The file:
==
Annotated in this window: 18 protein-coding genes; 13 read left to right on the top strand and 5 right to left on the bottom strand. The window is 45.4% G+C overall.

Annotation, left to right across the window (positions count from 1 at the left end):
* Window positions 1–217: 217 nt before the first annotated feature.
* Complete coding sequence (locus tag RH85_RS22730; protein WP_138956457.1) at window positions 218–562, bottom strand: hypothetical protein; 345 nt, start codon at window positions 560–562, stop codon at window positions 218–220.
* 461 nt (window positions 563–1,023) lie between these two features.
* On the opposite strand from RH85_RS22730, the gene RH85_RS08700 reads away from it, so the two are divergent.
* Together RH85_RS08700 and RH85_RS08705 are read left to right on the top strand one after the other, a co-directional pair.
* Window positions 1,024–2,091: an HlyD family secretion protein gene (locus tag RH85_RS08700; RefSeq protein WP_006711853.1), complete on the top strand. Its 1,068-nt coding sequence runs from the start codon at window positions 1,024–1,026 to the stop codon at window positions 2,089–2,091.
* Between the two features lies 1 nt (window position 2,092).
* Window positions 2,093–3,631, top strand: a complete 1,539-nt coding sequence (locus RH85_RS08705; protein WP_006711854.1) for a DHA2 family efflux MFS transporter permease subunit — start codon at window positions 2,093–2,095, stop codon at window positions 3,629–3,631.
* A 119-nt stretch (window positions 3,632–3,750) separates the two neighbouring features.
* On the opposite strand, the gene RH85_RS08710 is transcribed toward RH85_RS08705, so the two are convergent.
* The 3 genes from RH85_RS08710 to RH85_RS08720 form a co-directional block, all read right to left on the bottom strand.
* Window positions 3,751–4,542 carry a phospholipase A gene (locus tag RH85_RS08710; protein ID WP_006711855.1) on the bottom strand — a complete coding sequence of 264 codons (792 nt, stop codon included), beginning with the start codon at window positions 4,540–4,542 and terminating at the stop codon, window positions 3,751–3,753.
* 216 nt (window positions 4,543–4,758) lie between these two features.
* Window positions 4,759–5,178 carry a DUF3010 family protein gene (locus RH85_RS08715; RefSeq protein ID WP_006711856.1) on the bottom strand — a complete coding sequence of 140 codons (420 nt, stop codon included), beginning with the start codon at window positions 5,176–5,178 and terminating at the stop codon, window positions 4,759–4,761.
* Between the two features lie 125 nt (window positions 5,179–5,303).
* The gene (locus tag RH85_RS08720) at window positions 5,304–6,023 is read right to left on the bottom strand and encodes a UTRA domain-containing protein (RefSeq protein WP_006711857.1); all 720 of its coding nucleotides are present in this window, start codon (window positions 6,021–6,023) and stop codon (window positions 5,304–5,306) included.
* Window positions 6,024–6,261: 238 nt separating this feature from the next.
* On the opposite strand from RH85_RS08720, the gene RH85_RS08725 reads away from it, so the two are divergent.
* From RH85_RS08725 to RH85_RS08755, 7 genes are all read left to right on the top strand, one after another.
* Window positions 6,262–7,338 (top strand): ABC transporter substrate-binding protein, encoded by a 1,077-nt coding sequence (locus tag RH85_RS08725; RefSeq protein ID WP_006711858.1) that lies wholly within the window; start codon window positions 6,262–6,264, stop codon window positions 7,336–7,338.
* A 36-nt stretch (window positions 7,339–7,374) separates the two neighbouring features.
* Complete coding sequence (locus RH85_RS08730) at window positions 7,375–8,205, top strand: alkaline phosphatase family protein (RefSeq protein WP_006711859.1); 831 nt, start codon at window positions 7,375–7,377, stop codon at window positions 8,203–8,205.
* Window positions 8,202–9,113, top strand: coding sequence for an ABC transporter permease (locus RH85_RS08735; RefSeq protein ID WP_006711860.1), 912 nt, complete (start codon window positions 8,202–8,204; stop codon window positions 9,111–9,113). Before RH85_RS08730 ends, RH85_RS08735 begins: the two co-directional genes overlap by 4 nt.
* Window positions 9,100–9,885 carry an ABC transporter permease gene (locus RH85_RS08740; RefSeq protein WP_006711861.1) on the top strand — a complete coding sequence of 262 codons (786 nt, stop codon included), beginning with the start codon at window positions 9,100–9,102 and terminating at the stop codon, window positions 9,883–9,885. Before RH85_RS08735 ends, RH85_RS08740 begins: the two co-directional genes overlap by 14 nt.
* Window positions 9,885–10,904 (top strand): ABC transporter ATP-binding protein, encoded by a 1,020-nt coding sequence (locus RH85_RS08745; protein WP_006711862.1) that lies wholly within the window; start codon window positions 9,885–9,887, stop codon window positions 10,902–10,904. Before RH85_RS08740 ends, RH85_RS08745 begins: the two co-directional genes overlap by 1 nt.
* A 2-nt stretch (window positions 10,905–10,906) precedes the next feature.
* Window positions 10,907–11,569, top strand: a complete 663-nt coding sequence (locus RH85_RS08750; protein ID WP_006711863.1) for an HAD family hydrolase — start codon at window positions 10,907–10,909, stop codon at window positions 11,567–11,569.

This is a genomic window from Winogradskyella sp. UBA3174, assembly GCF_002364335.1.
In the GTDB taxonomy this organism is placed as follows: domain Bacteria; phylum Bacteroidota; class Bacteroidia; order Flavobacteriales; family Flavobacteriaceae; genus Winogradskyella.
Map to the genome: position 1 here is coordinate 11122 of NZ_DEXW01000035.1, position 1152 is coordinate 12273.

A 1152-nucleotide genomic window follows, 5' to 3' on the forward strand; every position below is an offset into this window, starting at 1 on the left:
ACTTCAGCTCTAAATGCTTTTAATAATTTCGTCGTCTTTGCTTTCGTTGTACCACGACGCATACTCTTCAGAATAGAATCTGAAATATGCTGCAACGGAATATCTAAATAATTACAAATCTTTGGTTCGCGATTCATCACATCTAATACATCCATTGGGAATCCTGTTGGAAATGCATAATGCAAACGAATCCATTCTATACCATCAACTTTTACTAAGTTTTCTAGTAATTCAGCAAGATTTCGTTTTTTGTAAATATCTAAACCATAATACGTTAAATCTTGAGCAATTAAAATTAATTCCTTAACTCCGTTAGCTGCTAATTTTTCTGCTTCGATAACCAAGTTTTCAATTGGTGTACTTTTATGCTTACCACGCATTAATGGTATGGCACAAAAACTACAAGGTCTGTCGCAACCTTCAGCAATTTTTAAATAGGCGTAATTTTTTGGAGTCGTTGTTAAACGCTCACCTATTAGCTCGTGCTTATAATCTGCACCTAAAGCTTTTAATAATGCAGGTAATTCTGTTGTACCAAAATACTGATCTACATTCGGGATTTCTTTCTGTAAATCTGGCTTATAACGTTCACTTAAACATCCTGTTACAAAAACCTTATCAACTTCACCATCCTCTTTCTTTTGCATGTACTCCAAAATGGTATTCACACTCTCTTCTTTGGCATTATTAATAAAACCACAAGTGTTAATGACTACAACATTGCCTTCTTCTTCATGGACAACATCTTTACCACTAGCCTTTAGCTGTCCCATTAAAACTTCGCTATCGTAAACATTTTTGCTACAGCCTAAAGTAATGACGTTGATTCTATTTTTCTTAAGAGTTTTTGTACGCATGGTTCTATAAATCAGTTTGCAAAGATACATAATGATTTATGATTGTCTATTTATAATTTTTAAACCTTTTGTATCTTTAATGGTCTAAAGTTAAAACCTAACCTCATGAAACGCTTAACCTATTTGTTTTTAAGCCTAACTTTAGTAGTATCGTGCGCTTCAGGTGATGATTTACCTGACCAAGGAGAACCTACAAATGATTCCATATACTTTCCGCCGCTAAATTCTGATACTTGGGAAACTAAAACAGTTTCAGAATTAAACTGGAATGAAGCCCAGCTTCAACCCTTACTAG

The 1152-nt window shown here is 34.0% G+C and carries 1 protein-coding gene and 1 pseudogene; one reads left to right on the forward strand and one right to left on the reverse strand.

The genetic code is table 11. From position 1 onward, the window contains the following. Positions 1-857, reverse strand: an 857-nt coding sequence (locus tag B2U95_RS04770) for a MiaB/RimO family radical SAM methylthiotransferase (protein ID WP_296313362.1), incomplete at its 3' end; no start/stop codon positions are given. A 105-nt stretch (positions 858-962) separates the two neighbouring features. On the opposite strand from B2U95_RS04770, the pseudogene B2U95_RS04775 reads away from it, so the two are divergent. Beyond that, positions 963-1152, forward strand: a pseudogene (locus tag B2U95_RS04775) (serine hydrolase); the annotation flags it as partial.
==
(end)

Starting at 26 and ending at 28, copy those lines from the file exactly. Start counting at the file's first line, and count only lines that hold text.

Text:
* Window positions 9,100–9,885 carry an ABC transporter permease gene (locus RH85_RS08740; RefSeq protein WP_006711861.1) on the top strand — a complete coding sequence of 262 codons (786 nt, stop codon included), beginning with the start codon at window positions 9,100–9,102 and terminating at the stop codon, window positions 9,883–9,885. Before RH85_RS08735 ends, RH85_RS08740 begins: the two co-directional genes overlap by 14 nt.
* Window positions 9,885–10,904 (top strand): ABC transporter ATP-binding protein, encoded by a 1,020-nt coding sequence (locus RH85_RS08745; protein WP_006711862.1) that lies wholly within the window; start codon window positions 9,885–9,887, stop codon window positions 10,902–10,904. Before RH85_RS08740 ends, RH85_RS08745 begins: the two co-directional genes overlap by 1 nt.
* A 2-nt stretch (window positions 10,905–10,906) precedes the next feature.